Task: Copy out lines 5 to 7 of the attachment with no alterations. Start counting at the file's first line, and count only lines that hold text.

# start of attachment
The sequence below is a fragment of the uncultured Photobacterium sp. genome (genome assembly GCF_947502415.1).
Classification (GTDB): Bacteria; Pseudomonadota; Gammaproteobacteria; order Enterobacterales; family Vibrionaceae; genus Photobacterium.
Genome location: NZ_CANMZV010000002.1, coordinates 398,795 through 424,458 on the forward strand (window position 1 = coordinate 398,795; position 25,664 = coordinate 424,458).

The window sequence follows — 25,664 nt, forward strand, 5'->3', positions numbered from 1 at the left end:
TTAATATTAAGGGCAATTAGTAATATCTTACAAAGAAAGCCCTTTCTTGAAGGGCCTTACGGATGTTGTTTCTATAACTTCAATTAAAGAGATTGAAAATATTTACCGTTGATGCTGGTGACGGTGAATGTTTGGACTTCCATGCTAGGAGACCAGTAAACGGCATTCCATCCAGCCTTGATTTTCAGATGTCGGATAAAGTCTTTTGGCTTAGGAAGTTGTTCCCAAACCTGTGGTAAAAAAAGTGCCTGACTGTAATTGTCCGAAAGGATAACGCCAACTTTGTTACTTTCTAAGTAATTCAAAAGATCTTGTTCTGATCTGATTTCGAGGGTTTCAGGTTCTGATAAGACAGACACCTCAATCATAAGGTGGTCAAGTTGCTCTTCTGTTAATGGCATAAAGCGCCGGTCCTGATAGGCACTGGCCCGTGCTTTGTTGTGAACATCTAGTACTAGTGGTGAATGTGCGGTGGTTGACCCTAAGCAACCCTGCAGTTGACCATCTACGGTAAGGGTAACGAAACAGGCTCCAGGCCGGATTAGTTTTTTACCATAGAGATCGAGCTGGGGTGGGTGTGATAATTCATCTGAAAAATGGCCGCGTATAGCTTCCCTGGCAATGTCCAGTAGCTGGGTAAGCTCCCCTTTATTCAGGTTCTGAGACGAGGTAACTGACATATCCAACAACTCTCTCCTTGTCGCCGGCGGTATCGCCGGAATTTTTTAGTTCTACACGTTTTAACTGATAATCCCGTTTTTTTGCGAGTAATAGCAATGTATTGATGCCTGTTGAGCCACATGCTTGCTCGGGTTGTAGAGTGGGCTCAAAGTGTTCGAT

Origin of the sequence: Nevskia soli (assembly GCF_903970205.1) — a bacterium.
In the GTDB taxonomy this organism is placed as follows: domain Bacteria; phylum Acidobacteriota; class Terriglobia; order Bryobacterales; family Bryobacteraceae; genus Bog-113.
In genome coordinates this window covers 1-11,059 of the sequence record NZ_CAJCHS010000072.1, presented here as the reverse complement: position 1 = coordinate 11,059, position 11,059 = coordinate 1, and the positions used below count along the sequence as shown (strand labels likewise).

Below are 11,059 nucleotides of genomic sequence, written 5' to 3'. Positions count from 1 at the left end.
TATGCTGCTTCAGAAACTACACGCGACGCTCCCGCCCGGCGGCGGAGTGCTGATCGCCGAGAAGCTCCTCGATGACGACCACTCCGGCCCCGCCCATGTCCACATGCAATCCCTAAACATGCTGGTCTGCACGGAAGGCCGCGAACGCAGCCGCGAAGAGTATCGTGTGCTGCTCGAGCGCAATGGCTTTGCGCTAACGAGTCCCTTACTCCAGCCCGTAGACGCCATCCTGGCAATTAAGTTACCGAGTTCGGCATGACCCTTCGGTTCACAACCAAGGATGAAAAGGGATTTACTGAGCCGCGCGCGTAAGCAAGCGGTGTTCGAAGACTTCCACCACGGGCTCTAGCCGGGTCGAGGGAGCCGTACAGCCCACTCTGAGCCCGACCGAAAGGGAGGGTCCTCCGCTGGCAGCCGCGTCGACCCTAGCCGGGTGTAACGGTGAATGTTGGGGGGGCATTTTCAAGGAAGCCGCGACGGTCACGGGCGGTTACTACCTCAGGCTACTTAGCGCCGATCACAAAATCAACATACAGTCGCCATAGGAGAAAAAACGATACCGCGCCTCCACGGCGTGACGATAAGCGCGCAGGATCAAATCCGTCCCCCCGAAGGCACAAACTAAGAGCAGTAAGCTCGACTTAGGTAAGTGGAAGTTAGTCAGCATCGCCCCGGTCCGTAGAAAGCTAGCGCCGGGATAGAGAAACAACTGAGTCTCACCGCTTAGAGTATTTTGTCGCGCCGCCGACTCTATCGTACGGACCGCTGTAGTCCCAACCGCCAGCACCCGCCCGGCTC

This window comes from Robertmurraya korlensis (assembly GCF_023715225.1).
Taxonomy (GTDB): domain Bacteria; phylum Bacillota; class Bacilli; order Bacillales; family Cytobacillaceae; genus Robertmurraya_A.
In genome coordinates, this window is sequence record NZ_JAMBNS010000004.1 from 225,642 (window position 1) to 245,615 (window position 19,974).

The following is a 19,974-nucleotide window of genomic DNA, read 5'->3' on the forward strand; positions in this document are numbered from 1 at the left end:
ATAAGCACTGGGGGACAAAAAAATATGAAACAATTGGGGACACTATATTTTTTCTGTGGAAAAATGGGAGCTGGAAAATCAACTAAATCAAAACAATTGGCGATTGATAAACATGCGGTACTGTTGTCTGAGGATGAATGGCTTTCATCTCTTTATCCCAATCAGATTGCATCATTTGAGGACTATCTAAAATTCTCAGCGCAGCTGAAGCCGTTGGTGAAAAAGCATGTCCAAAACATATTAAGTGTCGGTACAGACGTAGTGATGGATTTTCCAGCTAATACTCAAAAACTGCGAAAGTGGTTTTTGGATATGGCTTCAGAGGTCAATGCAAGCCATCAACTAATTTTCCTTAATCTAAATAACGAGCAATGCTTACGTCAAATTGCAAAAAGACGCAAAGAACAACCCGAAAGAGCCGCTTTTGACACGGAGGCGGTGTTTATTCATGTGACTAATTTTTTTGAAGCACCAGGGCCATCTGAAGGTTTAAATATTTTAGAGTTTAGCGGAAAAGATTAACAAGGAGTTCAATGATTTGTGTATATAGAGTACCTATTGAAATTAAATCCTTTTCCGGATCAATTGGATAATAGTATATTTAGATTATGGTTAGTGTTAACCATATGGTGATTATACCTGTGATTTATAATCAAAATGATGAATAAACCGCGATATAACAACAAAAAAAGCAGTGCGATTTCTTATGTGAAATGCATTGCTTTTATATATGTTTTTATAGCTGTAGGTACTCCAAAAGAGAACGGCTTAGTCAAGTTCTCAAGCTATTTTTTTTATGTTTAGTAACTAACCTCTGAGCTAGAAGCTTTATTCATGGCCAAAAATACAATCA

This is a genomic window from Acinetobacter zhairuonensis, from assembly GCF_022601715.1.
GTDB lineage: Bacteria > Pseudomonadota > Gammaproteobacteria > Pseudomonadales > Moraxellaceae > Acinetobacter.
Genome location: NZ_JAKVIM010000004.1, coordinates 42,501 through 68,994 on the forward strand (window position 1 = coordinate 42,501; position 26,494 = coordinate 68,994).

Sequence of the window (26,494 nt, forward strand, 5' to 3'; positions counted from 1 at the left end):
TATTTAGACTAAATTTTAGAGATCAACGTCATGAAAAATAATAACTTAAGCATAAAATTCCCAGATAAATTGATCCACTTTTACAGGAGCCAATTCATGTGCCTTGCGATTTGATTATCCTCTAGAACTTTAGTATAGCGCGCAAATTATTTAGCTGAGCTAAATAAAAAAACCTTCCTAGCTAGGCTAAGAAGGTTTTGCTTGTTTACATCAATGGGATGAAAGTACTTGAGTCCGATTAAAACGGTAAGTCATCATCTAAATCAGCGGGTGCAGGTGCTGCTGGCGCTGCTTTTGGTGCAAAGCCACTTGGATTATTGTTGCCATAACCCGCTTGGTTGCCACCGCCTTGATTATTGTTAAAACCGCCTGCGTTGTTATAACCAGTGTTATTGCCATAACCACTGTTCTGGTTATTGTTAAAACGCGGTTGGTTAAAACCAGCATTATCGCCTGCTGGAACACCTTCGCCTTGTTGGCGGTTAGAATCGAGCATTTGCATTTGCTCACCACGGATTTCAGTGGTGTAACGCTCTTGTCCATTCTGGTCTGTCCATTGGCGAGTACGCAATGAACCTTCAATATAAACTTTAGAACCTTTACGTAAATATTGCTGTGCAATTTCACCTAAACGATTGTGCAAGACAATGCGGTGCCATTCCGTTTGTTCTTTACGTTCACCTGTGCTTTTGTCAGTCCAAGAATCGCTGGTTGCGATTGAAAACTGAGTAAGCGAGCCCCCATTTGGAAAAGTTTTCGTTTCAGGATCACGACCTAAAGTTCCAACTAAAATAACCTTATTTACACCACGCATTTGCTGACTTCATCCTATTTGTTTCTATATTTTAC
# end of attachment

TTAATATTAAGGGCAATTAGTAATATCTTACAAAGAAAGCCCTTTCTTGAAGGGCCTTACGGATGTTGTTTCTATAACTTCAATTAAAGAGATTGAAAATATTTACCGTTGATGCTGGTGACGGTGAATGTTTGGACTTCCATGCTAGGAGACCAGTAAACGGCATTCCATCCAGCCTTGATTTTCAGATGTCGGATAAAGTCTTTTGGCTTAGGAAGTTGTTCCCAAACCTGTGGTAAAAAAAGTGCCTGACTGTAATTGTCCGAAAGGATAACGCCAACTTTGTTACTTTCTAAGTAATTCAAAAGATCTTGTTCTGATCTGATTTCGAGGGTTTCAGGTTCTGATAAGACAGACACCTCAATCATAAGGTGGTCAAGTTGCTCTTCTGTTAATGGCATAAAGCGCCGGTCCTGATAGGCACTGGCCCGTGCTTTGTTGTGAACATCTAGTACTAGTGGTGAATGTGCGGTGGTTGACCCTAAGCAACCCTGCAGTTGACCATCTACGGTAAGGGTAACGAAACAGGCTCCAGGCCGGATTAGTTTTTTACCATAGAGATCGAGCTGGGGTGGGTGTGATAATTCATCTGAAAAATGGCCGCGTATAGCTTCCCTGGCAATGTCCAGTAGCTGGGTAAGCTCCCCTTTATTCAGGTTCTGAGACGAGGTAACTGACATATCCAACAACTCTCTCCTTGTCGCCGGCGGTATCGCCGGAATTTTTTAGTTCTACACGTTTTAACTGATAATCCCGTTTTTTTGCGAGTAATAGCAATGTATTGATGCCTGTTGAGCCACATGCTTGCTCGGGTTGTAGAGTGGGCTCAAAGTGTTCGAT

Origin of the sequence: Nevskia soli (assembly GCF_903970205.1) — a bacterium.
In the GTDB taxonomy this organism is placed as follows: domain Bacteria; phylum Acidobacteriota; class Terriglobia; order Bryobacterales; family Bryobacteraceae; genus Bog-113.